This screening of Los Angeles Plays Itself happened to come at the right time: two weeks after I met her, and one week before the farm calls. While I’ve come to regard Andersen’s film as an essential first phase in the grand, futile project of understanding Los Angeles, something inside me also insisted that she, in particular, would find it a highly resonant viewing experience. That hunch and others, even though two weeks would seemingly provide little to go on, proved correct, almost frighteningly so. Locked in to the right subject, it seems, the subconscious mind figures things out.
As with people, so with cities. It took very few visits to Los Angeles before I echoed, albeit quietly and only to myself, Brigham Young’s pronouncement upon reaching Salt Lake Valley: “This is the place.” I could lay out countless minor reasons why — specific places, foods, experiences, and notables that feel tailored for me, and I for them — but the irreducible gestalt, despite taking the form of a place sometimes referred to not like hell but as hell, really made the choice for me.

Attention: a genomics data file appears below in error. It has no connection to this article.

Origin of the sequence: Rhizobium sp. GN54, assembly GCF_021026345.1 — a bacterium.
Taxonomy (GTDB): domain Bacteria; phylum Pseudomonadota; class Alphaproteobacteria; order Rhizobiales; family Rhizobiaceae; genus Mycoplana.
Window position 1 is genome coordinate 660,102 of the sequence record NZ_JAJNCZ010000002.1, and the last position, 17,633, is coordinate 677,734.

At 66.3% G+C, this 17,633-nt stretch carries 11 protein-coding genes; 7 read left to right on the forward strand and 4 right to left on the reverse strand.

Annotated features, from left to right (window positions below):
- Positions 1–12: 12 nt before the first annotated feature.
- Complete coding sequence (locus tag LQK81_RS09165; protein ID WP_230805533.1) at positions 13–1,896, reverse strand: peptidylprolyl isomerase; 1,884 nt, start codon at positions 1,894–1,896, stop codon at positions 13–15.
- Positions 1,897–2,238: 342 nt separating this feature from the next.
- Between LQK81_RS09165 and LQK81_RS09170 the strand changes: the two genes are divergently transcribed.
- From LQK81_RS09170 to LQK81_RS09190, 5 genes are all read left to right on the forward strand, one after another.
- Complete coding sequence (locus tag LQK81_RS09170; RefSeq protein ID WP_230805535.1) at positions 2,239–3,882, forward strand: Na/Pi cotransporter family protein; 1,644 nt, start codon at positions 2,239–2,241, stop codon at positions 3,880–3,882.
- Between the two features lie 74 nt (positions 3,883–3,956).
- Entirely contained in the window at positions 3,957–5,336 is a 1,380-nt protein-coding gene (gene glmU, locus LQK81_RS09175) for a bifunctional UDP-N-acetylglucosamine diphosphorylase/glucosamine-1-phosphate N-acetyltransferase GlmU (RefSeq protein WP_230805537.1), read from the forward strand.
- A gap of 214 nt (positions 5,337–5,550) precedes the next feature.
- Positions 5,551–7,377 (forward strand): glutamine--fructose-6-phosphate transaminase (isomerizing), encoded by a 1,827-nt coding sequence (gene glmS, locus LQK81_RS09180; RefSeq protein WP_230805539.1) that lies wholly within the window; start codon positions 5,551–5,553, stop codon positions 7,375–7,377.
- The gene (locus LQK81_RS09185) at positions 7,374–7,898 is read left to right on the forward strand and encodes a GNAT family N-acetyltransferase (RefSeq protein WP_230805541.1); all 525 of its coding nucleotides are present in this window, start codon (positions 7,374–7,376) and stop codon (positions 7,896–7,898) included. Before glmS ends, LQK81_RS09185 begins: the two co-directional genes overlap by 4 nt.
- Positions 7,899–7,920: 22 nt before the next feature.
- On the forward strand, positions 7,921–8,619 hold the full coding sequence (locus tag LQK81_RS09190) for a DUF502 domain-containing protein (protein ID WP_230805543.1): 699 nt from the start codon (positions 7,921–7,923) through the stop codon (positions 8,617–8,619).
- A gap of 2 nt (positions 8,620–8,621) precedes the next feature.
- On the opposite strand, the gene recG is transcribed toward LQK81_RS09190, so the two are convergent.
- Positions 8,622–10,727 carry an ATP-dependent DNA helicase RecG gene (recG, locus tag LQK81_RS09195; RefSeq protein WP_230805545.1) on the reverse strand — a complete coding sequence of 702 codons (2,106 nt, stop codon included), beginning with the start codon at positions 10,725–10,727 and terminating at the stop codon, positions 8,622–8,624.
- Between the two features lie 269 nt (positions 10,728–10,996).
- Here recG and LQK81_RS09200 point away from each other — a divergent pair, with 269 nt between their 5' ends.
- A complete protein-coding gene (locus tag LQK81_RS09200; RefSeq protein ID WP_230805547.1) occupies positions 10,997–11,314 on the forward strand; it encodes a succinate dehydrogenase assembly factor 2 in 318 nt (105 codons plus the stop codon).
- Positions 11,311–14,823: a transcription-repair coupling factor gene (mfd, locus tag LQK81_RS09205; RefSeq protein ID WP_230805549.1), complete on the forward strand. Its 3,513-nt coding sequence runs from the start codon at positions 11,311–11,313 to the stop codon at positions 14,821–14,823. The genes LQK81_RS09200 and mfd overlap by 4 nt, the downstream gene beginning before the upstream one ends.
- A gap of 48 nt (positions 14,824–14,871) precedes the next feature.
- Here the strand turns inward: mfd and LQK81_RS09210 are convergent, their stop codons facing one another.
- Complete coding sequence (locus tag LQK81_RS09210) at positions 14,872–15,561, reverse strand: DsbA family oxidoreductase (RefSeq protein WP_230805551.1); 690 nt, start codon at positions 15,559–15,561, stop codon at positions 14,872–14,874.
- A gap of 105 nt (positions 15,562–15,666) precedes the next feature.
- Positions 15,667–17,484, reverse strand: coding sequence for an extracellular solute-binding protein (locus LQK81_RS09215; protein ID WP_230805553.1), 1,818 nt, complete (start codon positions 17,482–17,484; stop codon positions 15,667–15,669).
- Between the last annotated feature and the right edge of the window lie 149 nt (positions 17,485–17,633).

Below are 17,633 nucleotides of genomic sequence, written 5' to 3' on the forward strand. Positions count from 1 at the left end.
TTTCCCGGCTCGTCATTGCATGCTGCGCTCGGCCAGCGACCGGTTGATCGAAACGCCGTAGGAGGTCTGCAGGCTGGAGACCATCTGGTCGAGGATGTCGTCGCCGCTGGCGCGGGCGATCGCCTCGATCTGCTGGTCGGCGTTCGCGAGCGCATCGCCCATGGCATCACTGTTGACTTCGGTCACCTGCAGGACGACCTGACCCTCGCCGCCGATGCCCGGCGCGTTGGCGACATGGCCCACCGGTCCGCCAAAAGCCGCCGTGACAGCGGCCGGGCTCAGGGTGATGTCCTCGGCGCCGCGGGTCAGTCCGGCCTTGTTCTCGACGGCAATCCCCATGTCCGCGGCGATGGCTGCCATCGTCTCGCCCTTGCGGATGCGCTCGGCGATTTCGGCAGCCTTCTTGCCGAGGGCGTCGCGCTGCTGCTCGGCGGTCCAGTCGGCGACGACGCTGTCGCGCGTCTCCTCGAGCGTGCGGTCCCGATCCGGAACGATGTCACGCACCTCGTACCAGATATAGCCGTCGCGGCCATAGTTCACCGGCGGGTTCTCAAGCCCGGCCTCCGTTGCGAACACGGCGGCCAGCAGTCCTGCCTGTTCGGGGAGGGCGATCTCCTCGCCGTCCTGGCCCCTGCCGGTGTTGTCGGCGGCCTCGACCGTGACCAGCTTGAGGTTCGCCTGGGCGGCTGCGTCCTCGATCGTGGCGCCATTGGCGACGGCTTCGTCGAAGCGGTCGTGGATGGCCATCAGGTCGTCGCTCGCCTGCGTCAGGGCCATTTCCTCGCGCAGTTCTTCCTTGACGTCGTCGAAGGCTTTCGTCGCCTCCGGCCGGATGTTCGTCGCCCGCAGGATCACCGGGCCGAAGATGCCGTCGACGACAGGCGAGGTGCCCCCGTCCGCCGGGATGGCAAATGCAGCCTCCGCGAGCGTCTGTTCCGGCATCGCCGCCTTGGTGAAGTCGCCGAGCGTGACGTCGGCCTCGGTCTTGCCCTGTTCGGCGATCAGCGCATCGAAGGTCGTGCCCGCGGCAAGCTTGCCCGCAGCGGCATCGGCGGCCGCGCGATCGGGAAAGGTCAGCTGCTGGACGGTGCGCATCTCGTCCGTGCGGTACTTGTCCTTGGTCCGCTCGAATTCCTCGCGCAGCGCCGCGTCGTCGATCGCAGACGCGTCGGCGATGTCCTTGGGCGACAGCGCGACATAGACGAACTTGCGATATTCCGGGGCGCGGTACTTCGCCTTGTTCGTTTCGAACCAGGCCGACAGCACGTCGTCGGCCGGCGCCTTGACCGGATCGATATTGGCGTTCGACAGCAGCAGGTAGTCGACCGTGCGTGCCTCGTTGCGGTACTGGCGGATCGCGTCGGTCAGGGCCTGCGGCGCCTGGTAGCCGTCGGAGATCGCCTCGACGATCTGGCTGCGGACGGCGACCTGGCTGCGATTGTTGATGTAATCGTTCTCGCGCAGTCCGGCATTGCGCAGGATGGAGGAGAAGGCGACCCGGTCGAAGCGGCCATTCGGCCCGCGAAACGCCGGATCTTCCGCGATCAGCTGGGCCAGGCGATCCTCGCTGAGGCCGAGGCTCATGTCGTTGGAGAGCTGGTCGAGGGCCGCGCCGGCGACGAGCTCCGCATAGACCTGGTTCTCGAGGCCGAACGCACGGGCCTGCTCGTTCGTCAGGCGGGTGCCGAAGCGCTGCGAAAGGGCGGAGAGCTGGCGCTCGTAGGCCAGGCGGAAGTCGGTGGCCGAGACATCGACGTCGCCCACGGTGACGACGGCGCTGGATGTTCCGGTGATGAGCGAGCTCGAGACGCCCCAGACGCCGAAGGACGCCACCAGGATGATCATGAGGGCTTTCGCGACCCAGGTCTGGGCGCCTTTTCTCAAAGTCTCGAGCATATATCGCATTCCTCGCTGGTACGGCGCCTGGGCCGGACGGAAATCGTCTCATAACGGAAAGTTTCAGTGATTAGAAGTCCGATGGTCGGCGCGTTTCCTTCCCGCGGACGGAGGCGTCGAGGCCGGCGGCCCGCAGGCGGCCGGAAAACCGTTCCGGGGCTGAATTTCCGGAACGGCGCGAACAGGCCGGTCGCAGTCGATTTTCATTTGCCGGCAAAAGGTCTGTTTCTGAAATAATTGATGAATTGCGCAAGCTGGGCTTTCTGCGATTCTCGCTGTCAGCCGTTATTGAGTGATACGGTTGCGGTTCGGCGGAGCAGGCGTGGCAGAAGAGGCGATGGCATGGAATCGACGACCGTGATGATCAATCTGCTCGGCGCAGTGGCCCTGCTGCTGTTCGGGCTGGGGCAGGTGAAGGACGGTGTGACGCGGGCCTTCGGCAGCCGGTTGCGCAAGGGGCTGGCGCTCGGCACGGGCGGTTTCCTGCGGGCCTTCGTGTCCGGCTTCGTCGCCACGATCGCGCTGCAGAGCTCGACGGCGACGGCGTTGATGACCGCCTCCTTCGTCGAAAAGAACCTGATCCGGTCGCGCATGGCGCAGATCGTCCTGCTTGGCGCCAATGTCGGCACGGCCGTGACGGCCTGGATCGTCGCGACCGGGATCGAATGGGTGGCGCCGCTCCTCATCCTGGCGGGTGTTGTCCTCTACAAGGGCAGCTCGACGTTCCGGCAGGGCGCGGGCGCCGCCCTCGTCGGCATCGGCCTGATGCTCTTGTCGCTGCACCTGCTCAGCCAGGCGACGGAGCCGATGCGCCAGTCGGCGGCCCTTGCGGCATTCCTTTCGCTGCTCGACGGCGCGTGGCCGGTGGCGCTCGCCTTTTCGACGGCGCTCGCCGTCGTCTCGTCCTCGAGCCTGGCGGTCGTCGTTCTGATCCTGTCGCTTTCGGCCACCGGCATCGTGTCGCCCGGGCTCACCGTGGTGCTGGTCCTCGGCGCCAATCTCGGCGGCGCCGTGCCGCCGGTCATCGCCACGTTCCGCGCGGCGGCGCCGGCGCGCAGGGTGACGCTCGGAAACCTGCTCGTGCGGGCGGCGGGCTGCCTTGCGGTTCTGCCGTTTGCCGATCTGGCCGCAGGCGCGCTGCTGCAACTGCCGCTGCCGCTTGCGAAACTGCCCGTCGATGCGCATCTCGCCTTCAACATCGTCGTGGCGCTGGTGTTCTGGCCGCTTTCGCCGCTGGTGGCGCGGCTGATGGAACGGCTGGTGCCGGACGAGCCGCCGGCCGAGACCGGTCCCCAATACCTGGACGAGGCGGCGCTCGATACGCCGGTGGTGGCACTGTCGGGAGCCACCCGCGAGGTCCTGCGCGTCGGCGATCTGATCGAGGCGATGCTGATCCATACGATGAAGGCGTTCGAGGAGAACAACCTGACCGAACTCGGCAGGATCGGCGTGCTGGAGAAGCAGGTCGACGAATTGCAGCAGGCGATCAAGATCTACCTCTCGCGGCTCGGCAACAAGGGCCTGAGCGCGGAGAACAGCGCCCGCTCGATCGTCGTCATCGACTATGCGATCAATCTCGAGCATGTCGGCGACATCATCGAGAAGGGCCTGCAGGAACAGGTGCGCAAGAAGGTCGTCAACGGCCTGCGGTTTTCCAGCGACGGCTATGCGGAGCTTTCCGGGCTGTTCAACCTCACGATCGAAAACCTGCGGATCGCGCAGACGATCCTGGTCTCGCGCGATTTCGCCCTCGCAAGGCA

Having now lived here for a year, I’ve built up my stock of descriptors. Los Angeles attracts me with both its statelessness and its aimlessness. The city seems to roll along encumbered by no more pressing claims from the United States of America than from Latin America, or Asia, or even Europe. It periodically undergoes times of great change — we find ourselves in one now — without ever quite displaying awareness of what it means to become. Getting up close, taking one encounter at a time, I’ve often thought of Los Angeles as an ideal match for me. Stepping back, taking in the protean, elusive whole, the very idea turns ridiculous, but I suspect something squares that circle. The subconscious mind figures things out.
Built visually out of only other feature films, Los Angeles Plays Itself includes pieces of Cobra, Gone in 60 Seconds, and 200 others besides. (It always surprises me how much of The Replacement Killers made it in.) This has rendered the documentary effectively unreleasable in any easy-to-find form (though you might find one imperfect solution above). I’ve managed to see it three times in my year here, each instance psychologically aligning with my experience of Los Angeles more closely than the last.